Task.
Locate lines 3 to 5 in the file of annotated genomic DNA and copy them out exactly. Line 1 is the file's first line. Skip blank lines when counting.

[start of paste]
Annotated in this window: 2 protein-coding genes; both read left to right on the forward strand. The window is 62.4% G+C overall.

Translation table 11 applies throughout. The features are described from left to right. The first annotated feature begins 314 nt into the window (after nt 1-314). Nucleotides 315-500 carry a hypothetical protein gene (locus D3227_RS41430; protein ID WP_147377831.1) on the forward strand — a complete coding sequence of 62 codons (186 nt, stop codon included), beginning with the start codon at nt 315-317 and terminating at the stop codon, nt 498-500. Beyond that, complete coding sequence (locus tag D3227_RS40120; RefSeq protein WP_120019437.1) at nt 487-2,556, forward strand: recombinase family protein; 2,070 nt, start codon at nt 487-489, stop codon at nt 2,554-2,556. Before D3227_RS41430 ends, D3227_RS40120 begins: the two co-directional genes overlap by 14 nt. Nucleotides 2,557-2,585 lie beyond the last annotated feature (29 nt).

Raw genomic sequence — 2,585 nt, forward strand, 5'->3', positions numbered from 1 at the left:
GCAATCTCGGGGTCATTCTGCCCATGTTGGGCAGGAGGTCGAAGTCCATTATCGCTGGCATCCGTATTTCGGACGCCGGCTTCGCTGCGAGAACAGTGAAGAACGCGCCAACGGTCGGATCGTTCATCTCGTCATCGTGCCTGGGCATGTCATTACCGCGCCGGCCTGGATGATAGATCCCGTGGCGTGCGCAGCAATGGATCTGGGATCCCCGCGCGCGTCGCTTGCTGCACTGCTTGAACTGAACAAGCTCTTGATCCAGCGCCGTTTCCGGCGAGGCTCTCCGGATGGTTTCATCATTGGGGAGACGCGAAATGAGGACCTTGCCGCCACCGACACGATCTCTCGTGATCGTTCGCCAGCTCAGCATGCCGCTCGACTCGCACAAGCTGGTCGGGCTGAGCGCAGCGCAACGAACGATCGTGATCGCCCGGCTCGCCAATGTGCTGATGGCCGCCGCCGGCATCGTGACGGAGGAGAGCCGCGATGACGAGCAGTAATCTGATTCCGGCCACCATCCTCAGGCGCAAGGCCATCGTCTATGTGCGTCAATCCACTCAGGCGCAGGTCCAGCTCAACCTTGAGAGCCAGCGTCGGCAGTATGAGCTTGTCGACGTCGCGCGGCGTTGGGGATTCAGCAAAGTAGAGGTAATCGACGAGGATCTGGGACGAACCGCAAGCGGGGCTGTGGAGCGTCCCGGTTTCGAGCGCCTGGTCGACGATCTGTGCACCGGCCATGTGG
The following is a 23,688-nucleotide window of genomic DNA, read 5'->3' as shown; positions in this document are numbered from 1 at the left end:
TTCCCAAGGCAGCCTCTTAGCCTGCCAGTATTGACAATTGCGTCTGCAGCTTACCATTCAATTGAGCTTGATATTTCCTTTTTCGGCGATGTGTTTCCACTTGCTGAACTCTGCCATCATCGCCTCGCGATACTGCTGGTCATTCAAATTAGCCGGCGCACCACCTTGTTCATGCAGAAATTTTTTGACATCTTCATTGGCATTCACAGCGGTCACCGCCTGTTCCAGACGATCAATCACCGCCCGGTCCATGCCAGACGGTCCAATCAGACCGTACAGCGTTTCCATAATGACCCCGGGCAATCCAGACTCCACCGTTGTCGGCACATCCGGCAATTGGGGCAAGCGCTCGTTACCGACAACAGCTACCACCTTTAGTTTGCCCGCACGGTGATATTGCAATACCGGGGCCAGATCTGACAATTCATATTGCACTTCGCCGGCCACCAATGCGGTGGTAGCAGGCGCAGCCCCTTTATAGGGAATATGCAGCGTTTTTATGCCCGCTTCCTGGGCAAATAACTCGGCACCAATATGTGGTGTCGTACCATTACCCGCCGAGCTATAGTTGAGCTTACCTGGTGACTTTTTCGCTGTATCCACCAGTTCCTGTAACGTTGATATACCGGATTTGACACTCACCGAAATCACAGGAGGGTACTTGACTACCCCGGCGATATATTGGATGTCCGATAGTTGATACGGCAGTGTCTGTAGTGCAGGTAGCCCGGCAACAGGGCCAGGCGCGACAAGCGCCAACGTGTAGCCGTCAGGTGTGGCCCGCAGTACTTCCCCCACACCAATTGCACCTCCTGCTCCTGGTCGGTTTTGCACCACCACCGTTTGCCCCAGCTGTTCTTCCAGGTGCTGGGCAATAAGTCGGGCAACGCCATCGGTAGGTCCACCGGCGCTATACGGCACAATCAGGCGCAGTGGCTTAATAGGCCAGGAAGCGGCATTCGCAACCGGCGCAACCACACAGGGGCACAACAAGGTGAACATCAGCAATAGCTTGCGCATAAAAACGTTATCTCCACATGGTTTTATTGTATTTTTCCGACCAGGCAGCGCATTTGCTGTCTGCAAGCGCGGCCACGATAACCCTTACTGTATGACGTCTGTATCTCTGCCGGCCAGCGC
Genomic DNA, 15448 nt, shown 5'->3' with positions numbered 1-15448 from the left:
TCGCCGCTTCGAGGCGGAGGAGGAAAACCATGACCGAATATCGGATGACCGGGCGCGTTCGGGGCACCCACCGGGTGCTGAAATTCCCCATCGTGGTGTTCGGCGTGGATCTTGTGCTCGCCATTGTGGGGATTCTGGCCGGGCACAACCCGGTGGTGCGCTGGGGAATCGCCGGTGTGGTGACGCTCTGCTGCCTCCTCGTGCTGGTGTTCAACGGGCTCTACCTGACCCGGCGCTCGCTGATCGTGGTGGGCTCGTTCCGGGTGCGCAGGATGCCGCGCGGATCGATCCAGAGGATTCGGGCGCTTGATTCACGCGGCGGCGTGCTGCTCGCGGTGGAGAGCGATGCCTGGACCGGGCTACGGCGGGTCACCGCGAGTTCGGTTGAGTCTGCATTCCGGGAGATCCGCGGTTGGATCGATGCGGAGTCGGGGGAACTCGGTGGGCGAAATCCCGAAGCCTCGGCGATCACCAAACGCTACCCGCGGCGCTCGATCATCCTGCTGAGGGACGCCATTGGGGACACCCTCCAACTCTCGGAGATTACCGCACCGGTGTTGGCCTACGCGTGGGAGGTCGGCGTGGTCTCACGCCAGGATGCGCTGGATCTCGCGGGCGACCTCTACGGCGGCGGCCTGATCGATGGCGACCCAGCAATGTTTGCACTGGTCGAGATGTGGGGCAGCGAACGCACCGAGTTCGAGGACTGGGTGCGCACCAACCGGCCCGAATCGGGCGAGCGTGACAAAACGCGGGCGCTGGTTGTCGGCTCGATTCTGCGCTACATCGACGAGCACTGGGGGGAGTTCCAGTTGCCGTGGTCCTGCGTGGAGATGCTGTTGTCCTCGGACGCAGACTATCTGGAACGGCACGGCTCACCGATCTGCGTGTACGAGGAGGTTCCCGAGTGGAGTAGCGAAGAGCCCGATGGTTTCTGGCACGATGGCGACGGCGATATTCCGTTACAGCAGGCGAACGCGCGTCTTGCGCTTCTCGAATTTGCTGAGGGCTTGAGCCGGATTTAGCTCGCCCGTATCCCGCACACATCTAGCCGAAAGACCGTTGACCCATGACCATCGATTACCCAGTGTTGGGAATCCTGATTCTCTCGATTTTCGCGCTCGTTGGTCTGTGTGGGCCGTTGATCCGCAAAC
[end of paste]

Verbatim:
Raw genomic sequence — 2,585 nt, forward strand, 5'->3', positions numbered from 1 at the left:
GCAATCTCGGGGTCATTCTGCCCATGTTGGGCAGGAGGTCGAAGTCCATTATCGCTGGCATCCGTATTTCGGACGCCGGCTTCGCTGCGAGAACAGTGAAGAACGCGCCAACGGTCGGATCGTTCATCTCGTCATCGTGCCTGGGCATGTCATTACCGCGCCGGCCTGGATGATAGATCCCGTGGCGTGCGCAGCAATGGATCTGGGATCCCCGCGCGCGTCGCTTGCTGCACTGCTTGAACTGAACAAGCTCTTGATCCAGCGCCGTTTCCGGCGAGGCTCTCCGGATGGTTTCATCATTGGGGAGACGCGAAATGAGGACCTTGCCGCCACCGACACGATCTCTCGTGATCGTTCGCCAGCTCAGCATGCCGCTCGACTCGCACAAGCTGGTCGGGCTGAGCGCAGCGCAACGAACGATCGTGATCGCCCGGCTCGCCAATGTGCTGATGGCCGCCGCCGGCATCGTGACGGAGGAGAGCCGCGATGACGAGCAGTAATCTGATTCCGGCCACCATCCTCAGGCGCAAGGCCATCGTCTATGTGCGTCAATCCACTCAGGCGCAGGTCCAGCTCAACCTTGAGAGCCAGCGTCGGCAGTATGAGCTTGTCGACGTCGCGCGGCGTTGGGGATTCAGCAAAGTAGAGGTAATCGACGAGGATCTGGGACGAACCGCAAGCGGGGCTGTGGAGCGTCCCGGTTTCGAGCGCCTGGTCGACGATCTGTGCACCGGCCATGTGG
The following is a 23,688-nucleotide window of genomic DNA, read 5'->3' as shown; positions in this document are numbered from 1 at the left end: